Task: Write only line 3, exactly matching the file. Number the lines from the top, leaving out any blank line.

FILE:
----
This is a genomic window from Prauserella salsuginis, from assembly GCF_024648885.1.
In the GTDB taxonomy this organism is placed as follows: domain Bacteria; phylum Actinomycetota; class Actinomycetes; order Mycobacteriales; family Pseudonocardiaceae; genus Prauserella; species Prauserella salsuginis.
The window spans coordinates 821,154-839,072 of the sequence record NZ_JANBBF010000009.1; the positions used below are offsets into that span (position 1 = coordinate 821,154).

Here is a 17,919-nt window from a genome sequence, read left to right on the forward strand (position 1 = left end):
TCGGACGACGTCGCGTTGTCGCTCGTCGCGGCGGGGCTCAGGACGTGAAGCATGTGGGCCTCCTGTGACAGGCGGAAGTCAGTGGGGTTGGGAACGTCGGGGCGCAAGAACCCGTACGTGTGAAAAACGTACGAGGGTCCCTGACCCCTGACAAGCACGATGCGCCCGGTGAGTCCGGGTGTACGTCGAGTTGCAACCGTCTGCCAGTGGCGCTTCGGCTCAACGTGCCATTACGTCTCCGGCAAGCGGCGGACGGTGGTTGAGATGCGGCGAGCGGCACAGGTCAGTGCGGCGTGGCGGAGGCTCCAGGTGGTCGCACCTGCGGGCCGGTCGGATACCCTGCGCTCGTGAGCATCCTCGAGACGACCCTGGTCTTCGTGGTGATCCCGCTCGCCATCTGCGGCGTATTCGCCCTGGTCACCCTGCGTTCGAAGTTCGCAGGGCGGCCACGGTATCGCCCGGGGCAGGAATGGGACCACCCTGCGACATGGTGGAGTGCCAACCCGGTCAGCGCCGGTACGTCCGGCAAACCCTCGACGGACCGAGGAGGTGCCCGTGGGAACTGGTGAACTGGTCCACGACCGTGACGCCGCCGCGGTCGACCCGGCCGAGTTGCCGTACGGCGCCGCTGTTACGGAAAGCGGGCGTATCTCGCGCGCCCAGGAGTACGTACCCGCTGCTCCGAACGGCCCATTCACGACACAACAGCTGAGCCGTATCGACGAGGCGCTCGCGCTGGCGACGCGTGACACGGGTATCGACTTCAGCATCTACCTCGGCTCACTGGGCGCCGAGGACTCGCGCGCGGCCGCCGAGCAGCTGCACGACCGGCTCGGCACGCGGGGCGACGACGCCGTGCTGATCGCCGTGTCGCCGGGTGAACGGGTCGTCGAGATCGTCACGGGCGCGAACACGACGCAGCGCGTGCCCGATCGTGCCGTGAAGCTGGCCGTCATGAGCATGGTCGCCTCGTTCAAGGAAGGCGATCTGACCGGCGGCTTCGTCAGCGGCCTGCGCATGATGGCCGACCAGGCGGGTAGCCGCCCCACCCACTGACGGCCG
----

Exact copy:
The window spans coordinates 821,154-839,072 of the sequence record NZ_JANBBF010000009.1; the positions used below are offsets into that span (position 1 = coordinate 821,154).